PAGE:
come with the territory
Accompany specific circumstances, as in You may not like the new coach, but he comes with the territory, or As the editor, you may not like listening to complaints, but it comes with the territory. This term uses territory in the sense of "sales district," and the phrase originally meant that traveling sales personnel had to accept whatever problems or perquisites they found in their assigned region. Today it is applied in many other contexts. [Second half of 1900s]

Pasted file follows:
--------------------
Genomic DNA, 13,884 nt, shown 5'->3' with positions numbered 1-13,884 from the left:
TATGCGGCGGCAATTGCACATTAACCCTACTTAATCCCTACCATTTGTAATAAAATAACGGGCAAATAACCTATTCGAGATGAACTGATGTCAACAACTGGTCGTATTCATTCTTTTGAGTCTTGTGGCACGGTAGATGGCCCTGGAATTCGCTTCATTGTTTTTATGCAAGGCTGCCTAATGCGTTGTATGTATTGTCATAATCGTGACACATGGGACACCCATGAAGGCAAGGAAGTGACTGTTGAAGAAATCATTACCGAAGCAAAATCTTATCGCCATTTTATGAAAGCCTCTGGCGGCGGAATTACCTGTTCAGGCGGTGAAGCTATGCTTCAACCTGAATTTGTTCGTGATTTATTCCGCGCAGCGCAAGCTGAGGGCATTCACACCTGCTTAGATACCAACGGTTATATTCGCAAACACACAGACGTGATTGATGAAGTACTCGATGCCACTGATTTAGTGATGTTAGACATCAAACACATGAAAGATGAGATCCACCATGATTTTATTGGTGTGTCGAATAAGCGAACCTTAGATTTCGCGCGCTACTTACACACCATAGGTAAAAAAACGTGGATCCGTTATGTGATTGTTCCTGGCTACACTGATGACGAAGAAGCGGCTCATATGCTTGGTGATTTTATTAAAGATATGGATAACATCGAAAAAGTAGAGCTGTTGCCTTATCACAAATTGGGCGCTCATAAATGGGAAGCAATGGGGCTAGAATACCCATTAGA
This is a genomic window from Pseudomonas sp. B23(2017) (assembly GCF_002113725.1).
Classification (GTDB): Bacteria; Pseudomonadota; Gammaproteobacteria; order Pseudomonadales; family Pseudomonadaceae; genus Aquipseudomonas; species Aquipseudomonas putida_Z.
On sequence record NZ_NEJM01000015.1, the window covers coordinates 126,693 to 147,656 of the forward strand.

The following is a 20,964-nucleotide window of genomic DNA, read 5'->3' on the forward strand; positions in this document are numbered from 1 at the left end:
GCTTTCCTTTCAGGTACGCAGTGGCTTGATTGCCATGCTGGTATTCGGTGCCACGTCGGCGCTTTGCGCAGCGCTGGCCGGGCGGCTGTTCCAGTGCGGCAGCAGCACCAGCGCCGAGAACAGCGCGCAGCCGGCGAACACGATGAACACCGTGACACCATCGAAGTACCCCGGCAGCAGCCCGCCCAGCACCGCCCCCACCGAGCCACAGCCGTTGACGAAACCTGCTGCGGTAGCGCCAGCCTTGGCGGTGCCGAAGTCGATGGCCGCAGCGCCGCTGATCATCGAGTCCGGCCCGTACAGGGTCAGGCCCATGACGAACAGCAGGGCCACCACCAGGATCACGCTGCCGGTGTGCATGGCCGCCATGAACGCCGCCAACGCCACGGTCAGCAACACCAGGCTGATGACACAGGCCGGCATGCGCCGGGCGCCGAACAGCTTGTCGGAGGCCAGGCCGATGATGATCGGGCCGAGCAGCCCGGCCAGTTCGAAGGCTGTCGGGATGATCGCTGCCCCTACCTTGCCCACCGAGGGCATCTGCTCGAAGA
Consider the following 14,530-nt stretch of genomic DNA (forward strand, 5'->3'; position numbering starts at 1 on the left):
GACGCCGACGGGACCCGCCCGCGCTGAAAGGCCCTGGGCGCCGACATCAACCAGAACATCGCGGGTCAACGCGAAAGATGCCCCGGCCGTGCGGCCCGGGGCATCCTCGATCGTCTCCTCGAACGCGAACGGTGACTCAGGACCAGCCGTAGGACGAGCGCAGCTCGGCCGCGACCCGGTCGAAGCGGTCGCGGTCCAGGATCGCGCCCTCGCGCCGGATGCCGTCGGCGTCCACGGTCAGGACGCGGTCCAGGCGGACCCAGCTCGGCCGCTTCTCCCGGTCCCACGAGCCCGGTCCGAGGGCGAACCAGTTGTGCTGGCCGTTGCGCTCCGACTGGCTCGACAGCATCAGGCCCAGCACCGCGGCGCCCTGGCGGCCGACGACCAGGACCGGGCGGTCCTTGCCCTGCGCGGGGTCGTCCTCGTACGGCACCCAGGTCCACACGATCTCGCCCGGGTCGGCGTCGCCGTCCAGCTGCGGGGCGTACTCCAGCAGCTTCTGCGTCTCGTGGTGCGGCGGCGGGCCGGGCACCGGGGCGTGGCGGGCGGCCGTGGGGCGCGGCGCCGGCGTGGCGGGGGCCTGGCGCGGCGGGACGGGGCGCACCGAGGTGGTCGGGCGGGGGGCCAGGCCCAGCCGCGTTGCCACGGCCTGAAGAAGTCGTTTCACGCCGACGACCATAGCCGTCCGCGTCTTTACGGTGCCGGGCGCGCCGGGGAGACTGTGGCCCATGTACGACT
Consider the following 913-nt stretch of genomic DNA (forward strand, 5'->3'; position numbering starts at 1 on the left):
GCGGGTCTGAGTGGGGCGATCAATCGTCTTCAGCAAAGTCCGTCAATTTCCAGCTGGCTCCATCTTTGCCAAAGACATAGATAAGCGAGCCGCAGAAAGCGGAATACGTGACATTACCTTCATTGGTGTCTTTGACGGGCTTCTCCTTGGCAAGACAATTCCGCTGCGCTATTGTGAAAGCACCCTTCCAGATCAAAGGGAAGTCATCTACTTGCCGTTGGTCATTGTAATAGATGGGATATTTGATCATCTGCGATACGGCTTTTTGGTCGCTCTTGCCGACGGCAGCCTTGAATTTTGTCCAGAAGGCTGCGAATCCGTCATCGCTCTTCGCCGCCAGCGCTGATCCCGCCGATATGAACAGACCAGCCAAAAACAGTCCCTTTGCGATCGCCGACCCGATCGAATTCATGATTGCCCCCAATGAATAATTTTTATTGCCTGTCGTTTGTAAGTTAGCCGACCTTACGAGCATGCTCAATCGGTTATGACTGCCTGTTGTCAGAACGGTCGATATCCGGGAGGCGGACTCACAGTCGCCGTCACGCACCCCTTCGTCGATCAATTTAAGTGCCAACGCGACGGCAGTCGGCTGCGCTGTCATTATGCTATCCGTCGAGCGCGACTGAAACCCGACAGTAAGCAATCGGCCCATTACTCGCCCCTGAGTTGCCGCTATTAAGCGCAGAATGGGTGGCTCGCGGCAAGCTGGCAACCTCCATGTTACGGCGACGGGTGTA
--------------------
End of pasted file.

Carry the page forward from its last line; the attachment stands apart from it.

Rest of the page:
|a stew of meat, vegetables, potatoes, etc.|
|a printed punctuation mark (‽), available only in some typefaces, designed to combine the question mark (?) and the exclamation point (!), indicating a mixture of query and interjection, as after a rhetorical question.|
Dictionary.com presents 366 FAQs, incorporating some of the frequently asked questions from the past with newer queries.